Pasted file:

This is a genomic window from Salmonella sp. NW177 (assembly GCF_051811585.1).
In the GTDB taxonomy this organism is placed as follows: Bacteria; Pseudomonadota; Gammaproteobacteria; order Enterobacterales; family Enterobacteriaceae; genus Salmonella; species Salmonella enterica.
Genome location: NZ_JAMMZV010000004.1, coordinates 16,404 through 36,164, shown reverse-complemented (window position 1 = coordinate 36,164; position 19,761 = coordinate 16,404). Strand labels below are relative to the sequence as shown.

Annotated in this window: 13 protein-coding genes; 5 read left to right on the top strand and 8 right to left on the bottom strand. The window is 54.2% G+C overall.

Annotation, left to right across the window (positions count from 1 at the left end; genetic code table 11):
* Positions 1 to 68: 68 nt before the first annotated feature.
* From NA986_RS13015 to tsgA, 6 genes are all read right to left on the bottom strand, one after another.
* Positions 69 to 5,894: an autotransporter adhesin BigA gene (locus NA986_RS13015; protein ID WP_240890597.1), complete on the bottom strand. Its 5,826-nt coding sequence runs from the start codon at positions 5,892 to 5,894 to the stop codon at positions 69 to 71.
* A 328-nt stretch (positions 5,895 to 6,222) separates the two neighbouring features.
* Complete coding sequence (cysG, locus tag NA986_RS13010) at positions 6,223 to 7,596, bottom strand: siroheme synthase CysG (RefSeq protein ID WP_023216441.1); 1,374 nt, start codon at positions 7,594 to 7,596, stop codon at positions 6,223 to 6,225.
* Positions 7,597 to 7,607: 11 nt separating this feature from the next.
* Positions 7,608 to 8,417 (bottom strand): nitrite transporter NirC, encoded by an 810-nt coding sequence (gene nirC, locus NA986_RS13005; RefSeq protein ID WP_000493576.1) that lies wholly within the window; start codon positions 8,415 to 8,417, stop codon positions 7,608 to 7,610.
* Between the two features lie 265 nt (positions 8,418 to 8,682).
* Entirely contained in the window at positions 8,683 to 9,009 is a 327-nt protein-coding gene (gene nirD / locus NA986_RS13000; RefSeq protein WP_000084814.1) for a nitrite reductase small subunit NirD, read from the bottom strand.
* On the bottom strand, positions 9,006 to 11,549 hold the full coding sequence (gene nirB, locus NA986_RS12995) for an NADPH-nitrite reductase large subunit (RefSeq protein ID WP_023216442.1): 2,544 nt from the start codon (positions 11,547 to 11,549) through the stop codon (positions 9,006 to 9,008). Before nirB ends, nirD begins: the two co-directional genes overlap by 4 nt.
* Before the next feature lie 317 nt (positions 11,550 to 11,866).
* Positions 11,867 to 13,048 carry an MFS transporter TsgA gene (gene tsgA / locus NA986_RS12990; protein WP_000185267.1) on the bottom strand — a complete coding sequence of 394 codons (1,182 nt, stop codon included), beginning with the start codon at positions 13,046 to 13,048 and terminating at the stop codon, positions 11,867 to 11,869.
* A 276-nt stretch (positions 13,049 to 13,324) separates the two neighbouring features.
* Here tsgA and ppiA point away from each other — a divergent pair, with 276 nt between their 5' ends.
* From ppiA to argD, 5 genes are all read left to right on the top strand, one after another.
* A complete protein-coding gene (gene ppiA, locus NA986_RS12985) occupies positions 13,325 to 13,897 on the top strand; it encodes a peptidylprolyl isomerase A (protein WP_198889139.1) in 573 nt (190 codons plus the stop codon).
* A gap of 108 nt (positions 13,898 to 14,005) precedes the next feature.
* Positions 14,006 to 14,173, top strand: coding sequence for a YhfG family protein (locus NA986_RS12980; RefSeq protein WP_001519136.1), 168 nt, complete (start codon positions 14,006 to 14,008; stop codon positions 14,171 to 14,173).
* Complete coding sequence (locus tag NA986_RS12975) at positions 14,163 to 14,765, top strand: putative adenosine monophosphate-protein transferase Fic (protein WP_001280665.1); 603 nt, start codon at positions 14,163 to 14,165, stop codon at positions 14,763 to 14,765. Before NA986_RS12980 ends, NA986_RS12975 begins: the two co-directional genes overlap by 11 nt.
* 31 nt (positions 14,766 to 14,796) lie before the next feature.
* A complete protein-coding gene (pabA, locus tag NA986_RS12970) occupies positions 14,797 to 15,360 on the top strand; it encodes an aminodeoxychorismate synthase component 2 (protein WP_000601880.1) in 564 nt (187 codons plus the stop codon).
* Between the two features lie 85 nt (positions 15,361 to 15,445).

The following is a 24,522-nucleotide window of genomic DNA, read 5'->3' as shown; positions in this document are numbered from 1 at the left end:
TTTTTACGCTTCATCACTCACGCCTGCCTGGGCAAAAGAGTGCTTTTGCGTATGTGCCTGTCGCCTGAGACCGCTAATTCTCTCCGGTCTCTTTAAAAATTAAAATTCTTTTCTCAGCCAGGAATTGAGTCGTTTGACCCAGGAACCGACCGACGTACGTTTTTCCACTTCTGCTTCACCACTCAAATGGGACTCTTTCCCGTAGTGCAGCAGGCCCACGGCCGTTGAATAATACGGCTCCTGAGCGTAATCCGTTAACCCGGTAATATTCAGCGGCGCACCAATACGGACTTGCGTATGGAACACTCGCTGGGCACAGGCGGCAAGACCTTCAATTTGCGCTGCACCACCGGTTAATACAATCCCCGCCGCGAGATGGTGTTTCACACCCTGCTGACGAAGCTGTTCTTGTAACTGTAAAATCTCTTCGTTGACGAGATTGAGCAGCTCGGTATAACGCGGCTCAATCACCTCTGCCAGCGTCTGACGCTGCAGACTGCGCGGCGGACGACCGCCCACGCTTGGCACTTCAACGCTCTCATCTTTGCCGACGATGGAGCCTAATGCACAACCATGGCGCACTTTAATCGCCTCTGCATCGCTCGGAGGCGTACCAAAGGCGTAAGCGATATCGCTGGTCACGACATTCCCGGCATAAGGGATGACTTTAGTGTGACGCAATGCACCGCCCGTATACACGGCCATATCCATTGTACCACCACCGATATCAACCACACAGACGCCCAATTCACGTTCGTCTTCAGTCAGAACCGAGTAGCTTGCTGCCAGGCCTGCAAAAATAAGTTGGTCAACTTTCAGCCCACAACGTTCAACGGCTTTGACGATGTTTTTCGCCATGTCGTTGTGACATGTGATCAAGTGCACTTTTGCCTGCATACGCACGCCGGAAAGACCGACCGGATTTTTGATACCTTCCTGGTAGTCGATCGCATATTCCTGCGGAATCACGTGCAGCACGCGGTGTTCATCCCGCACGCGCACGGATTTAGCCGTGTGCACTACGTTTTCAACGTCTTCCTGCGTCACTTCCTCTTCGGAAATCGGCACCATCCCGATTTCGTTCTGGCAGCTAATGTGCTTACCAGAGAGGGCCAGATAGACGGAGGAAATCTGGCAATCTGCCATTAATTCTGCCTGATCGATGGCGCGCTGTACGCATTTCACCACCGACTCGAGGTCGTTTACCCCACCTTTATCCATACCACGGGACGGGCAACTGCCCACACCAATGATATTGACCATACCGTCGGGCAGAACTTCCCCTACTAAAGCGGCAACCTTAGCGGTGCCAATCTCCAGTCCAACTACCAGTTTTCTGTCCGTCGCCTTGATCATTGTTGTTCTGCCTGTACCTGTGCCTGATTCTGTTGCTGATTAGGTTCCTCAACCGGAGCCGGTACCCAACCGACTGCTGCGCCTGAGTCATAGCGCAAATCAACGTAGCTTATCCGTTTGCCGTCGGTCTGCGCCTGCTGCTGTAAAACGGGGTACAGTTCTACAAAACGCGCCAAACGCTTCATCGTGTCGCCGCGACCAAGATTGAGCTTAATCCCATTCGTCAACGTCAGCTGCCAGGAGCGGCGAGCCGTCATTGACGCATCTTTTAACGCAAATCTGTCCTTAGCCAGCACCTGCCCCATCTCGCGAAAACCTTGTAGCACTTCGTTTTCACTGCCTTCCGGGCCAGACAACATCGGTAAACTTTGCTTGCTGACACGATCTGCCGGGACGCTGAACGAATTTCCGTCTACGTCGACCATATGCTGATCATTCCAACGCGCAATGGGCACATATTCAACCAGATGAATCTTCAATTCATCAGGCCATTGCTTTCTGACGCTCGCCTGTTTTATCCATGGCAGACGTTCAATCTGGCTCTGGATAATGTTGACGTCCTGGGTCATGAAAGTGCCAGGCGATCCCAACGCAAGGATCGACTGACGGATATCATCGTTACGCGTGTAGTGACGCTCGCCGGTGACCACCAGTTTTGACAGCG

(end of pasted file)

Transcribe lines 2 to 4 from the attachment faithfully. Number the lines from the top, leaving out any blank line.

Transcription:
In the GTDB taxonomy this organism is placed as follows: Bacteria; Pseudomonadota; Gammaproteobacteria; order Enterobacterales; family Enterobacteriaceae; genus Salmonella; species Salmonella enterica.
Genome location: NZ_JAMMZV010000004.1, coordinates 16,404 through 36,164, shown reverse-complemented (window position 1 = coordinate 36,164; position 19,761 = coordinate 16,404). Strand labels below are relative to the sequence as shown.

Annotated in this window: 13 protein-coding genes; 5 read left to right on the top strand and 8 right to left on the bottom strand. The window is 54.2% G+C overall.